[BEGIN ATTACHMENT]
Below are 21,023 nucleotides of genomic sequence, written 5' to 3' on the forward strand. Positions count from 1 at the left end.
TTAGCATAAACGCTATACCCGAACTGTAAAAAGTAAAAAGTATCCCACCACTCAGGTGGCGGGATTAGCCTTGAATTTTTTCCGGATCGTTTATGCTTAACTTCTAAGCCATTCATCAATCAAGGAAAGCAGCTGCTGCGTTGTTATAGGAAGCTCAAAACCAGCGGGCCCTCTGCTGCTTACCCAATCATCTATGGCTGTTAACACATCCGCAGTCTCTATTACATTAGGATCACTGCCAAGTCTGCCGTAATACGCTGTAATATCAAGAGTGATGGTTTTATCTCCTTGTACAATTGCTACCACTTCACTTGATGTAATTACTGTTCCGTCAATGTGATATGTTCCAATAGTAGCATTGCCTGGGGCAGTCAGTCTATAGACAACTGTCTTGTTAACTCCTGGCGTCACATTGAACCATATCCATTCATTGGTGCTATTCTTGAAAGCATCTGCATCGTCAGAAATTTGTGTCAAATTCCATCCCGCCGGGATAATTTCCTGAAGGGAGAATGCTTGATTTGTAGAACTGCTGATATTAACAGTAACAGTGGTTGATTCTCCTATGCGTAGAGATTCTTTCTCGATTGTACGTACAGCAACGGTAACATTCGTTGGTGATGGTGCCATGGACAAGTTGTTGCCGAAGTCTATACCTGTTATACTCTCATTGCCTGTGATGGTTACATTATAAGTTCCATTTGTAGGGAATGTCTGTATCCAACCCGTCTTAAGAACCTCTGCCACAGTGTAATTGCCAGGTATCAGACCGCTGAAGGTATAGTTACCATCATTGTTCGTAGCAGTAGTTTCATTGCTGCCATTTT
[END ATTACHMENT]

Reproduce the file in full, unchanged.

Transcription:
Below are 21,023 nucleotides of genomic sequence, written 5' to 3' on the forward strand. Positions count from 1 at the left end.
TTAGCATAAACGCTATACCCGAACTGTAAAAAGTAAAAAGTATCCCACCACTCAGGTGGCGGGATTAGCCTTGAATTTTTTCCGGATCGTTTATGCTTAACTTCTAAGCCATTCATCAATCAAGGAAAGCAGCTGCTGCGTTGTTATAGGAAGCTCAAAACCAGCGGGCCCTCTGCTGCTTACCCAATCATCTATGGCTGTTAACACATCCGCAGTCTCTATTACATTAGGATCACTGCCAAGTCTGCCGTAATACGCTGTAATATCAAGAGTGATGGTTTTATCTCCTTGTACAATTGCTACCACTTCACTTGATGTAATTACTGTTCCGTCAATGTGATATGTTCCAATAGTAGCATTGCCTGGGGCAGTCAGTCTATAGACAACTGTCTTGTTAACTCCTGGCGTCACATTGAACCATATCCATTCATTGGTGCTATTCTTGAAAGCATCTGCATCGTCAGAAATTTGTGTCAAATTCCATCCCGCCGGGATAATTTCCTGAAGGGAGAATGCTTGATTTGTAGAACTGCTGATATTAACAGTAACAGTGGTTGATTCTCCTATGCGTAGAGATTCTTTCTCGATTGTACGTACAGCAACGGTAACATTCGTTGGTGATGGTGCCATGGACAAGTTGTTGCCGAAGTCTATACCTGTTATACTCTCATTGCCTGTGATGGTTACATTATAAGTTCCATTTGTAGGGAATGTCTGTATCCAACCCGTCTTAAGAACCTCTGCCACAGTGTAATTGCCAGGTATCAGACCGCTGAAGGTATAGTTACCATCATTGTTCGTAGCAGTAGTTTCATTGCTGCCATTTT